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Washington takes Command of the Armies. — Sketch of

General Lee. Characters of the British Commanders, Howe, Clinton, and Burgoyne. — Survey of the Camps from Prospect Hill – The Camps contrasted. — Description of the Revolutionary Army. – Rhode Island Troops. Character of General Greene. – Washington represents the Deficiencies of the Army. – His Apology for the Massachu. setts Troops. — Governor Trumbull.-- Cragie House, Washington's Head-quarters.

It was

N the 3d of July, the morning after his

arrival at Cambridge, Washington took

formal command of the army. drawn up on the common about half a mile from head-quarters. A multitude had assembled there, for as yet military spectacles were novelties, and the camp was full of visitors, men, women, and children, from all parts of the country, who had relatives among the yeoman soldiery.

An ancient elm is still pointed out, ander which Washington, as he arrived from head-quarters accompanied by General Lee and a numerous suite, wheeled his horse, and drew his sword as commander-in-chief of the armies. We have cited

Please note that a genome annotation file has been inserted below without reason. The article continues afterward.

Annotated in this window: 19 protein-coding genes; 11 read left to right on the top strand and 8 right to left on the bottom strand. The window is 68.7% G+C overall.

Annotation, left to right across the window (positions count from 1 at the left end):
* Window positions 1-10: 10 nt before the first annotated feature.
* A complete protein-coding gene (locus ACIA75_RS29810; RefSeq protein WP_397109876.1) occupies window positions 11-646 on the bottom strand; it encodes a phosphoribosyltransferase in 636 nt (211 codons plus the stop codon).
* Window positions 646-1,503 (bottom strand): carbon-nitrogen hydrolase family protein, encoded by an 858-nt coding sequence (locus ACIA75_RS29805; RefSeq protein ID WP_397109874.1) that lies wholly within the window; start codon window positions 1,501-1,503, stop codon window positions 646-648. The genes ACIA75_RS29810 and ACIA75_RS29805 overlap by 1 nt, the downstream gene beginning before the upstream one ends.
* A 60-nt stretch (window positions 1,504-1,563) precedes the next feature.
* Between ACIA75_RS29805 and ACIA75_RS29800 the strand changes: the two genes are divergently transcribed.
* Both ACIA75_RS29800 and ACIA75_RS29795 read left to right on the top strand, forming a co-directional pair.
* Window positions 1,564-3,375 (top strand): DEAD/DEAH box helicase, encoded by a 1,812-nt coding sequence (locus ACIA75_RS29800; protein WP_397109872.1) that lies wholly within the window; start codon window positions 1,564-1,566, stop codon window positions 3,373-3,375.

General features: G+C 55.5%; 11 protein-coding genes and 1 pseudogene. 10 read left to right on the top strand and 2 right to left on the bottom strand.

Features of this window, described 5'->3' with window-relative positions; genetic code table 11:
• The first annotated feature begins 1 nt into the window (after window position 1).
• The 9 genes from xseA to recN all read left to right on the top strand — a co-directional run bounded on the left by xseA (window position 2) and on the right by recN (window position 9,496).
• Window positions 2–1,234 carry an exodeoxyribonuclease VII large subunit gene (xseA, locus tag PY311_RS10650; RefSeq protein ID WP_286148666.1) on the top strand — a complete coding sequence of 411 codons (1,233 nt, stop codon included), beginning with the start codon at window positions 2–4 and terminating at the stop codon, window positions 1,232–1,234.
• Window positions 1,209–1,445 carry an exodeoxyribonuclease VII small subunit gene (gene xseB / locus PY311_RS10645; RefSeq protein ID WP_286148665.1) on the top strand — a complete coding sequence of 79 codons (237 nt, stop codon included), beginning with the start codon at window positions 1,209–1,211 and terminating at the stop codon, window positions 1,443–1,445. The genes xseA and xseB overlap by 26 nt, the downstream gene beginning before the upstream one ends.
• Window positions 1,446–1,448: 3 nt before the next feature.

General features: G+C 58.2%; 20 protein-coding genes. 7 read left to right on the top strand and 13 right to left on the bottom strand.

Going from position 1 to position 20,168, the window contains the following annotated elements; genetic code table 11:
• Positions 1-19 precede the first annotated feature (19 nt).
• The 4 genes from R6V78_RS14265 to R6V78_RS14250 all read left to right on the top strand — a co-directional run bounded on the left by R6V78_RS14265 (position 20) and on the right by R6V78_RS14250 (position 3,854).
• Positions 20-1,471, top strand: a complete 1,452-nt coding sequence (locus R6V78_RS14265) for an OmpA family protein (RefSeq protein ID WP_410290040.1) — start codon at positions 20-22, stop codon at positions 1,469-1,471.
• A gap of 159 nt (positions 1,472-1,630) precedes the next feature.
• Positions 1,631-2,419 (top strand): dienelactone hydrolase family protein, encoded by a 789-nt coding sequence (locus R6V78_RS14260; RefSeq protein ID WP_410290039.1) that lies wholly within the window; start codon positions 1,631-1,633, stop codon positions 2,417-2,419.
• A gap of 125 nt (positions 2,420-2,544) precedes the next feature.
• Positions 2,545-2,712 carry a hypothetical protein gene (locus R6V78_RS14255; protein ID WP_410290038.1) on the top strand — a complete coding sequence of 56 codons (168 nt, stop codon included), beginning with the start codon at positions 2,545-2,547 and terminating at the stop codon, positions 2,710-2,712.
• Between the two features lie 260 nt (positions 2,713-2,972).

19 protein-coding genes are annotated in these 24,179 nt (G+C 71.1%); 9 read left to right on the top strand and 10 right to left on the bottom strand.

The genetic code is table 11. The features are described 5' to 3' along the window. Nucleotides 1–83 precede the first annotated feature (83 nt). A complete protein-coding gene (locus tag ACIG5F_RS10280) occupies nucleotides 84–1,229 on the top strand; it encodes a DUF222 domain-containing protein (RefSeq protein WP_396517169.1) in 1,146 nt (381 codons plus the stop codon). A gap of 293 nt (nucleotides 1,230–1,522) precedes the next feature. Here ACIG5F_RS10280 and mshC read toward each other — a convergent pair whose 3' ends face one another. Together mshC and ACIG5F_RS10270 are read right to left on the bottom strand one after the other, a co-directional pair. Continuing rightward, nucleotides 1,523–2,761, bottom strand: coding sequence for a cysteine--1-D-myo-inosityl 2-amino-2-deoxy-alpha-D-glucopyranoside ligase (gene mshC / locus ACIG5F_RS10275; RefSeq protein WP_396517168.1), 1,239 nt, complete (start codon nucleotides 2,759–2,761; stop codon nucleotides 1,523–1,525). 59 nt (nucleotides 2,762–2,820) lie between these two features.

1

VOL. IL

the poetical description of him furnished by the pen of Mrs. Adams; we give her sketch of his military compeer less poetical, but no less graphic.

“General Lee looks like a careless, hardy veteran ; and by his appearance brought to my mind his namesake, Charles XII. of Sweden. The elegance of his pen far exceeds that of his

person.” 1

Accompanied by this veteran campaigner, on whose military judgment he had great reliance, Washington visited the different American posts, and rode to the heights, commanding views over Boston and its environs, being anxious to make himself acquainted with the strength and relative position of both armies : and here we will give a few particulars concerning the distinguished commanders with whom be was brought immediately in competition.

Congress, speaking of them reproachfully, observed, “Three of England's most experienced generals are sent to wage war with their fellowsubjects.” The first here alluded to was the Honorable William Howe, next in command to Gage. He was a man of a fine presence, six feet high, well proportioned, and of graceful deportment. He is said to have been not unlike Washington in appearance, though wanting his energy and activity. He lacked also his air of authority; but affability of manners, and a generous disposition, made him popular with both officers and soldiers.

1 Mrs Adams to John Adams, 1775.

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